Last day to get our blocks cut. Monday we have to be ready to start printing at 10.00

Today, Friday, we spent a long time trying to get our heads around the process and how it relates to our little piles of plywood. We'd already had the problem that we didn't have an 'original' painting or sketch that we had copied exactly. Today some of those particular chickens came home to roost. We had to cut all the subsidiary colour blocks making sure they related to the original B/W keyblock, when the image we would have used to offset them had been stuck down and cut through.

For example, It was only after sticking the tracing for the brown block down onto the ply that Ian realised he also needed to have the yellow ochre area of cutting included on the brown tracing to know where to cut through the brown to show the yellow ochre. Cutting too much through the brown block would otherwise show the white of the paper instead of the yellow ochre which would be printed first. This lead to quite a lengthy bodge, tracing out the keyblock onto a separate sheet of tracing, then registering that with the brown tracing, marking the edges of the brown tracing over the keyblock tracing. Registering both with the yellow ochre block, tracing that on and then transferring that yellow block area onto the back of the tracing already stuck down on to the brown area plywood. Did you follow all that? Good.

Merlyn was having to contend with the complete lack of proofing, which is how she builds up the images in her own prints. Cut, proof, see how it looks. Make a decision, cut some more, add another block, proof that. etc etc. However with this process you're expected to cut all the blocks to practically a finished state, without seeing any of the cutting, then print.

Judith was, stoic as always, cutting interesting shapes without much of an idea of how it would look once the colour went on.

All of Ian's blocks cut and ready to print on Monday morning. Note the general air of bodge

After lunch, well we should mention the lunch actually. At any random point between 11.20 and 12.30 Berlin or Amy ( Anan ) would suddenly appear next to our desks and announce it was lunch time. We would then join a steady stream of students heading along corridors and down stairs into a huge gleaming basement canteen labeled as an air raid shelter. There was always a security guard, head in hands, asleep at the first table. We would follow Hong or Anan to a suitable queue and then once at the counter try and work out what to eat from the huge trays on offer filled with all manner of mysterious foodstuffs. Pointing and nodding, with Anan yelling instructions, the harassed dinner staff would ladle it all up onto steel trays, Anan would pay with her student food card and then we would be off to find chopsticks and a table.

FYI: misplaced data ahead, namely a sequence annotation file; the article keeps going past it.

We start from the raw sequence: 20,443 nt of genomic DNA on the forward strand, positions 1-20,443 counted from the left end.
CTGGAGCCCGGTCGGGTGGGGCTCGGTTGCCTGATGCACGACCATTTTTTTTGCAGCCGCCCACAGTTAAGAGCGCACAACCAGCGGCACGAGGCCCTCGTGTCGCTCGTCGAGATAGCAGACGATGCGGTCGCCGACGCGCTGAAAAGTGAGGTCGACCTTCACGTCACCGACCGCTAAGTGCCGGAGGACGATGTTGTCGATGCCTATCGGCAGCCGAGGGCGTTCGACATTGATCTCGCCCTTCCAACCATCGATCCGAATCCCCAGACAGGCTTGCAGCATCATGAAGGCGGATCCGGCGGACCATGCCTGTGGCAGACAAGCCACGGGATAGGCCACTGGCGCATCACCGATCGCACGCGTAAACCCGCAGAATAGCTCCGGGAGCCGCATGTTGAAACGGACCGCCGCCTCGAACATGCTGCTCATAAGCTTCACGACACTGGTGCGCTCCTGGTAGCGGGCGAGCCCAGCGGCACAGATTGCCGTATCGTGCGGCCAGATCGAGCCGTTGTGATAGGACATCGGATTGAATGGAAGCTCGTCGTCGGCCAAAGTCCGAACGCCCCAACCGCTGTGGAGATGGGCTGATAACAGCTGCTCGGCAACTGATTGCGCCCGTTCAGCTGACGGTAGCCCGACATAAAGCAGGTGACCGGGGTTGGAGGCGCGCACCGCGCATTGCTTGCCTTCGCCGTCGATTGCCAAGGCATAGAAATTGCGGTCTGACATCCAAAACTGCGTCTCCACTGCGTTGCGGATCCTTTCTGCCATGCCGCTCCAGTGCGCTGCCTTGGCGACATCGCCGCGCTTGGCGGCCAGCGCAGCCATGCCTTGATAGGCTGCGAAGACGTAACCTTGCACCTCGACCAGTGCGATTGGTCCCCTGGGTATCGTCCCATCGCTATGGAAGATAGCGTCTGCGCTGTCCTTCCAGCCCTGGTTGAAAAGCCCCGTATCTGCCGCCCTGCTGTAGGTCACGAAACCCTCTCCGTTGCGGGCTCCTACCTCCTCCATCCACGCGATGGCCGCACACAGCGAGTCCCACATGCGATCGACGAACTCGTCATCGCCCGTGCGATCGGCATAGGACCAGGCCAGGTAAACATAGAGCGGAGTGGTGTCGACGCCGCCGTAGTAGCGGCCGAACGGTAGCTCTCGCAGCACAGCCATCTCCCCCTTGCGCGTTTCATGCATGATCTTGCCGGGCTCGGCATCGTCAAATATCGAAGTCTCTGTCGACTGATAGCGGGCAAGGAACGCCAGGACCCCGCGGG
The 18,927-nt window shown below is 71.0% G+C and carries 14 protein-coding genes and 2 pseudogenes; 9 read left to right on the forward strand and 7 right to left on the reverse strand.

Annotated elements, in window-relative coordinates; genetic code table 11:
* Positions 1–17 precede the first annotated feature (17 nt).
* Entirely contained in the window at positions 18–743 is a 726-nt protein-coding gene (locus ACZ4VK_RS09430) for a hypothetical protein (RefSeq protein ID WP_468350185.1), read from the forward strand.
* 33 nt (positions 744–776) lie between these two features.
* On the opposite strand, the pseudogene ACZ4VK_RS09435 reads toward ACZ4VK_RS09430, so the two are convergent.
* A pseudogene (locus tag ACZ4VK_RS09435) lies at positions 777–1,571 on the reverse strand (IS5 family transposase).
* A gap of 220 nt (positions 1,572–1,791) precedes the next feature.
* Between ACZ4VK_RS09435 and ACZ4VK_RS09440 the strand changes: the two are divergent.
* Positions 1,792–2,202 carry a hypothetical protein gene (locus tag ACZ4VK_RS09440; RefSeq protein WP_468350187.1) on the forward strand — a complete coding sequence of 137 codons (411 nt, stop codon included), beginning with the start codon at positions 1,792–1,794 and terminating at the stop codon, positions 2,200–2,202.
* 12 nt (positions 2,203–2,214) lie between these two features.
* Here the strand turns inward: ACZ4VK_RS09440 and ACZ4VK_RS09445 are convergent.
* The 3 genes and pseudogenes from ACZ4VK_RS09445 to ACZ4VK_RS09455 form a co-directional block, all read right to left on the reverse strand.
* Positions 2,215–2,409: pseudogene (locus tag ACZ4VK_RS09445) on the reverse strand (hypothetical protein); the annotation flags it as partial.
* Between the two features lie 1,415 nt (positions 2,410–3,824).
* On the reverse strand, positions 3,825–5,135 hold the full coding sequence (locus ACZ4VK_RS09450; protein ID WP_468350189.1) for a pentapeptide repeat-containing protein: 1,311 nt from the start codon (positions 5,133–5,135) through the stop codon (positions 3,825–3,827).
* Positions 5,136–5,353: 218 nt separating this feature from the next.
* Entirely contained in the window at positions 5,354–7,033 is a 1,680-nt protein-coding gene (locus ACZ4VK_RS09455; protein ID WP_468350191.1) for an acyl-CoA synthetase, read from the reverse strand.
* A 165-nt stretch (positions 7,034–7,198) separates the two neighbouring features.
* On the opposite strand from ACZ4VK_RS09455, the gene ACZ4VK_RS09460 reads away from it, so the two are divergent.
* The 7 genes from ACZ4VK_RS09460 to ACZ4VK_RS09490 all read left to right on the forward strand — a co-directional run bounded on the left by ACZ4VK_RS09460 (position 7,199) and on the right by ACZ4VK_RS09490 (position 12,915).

I often wondered if we all had the same slightly bemused, confused look on our faces that we saw on the faces of the occasional other foreign students we saw in the queue.

The canteen.

The food was actually very good, very healthy and very cheap. A whole meal with rice and two or three dishes including meat or tofu and plenty of fresh vegetables worked out at about 90p.

Doesn't look hugely appetising but tasted pretty good. Rice, tofu with chilli and spring greens.

Merlyn had been chatting to Berlin to ask about local markets and where locals do their weekly shop. So after lunch, and a bit more cutting, the ever amenable Berlin suddenly asked if we would like to see a local food market as it was on his route home.

Was very interesting to get away from the main streets with their brightly lit shops and see 'normal' back streets with blocks of flats.

Local flats with interesting and, somehow very Chinese, balcony detail.

The market was small, very busy and full of interesting piles of fruits and vegetables. It instantly made you wish you had a small flat nearby and could come here every morning to get your fresh veg for the day.

After a bit of an explore we realised that the market street was adjacent to the tourist street we'd walked before, The Zhongshan Road (Middle) and then round the corner was the 'Street of food' the helpful receptionist at the Fresh House Hostel had suggested. Gaoyin Street. As dusk began and the neon lights came on it looked fantastical.

A bit of a wander, a random choice of restaurant based on the food on diners plates looking quite nice when stared at through a window and we were settled for the night.

First week over and our brains were quite full. Looking forward to getting on with the printing next week now.

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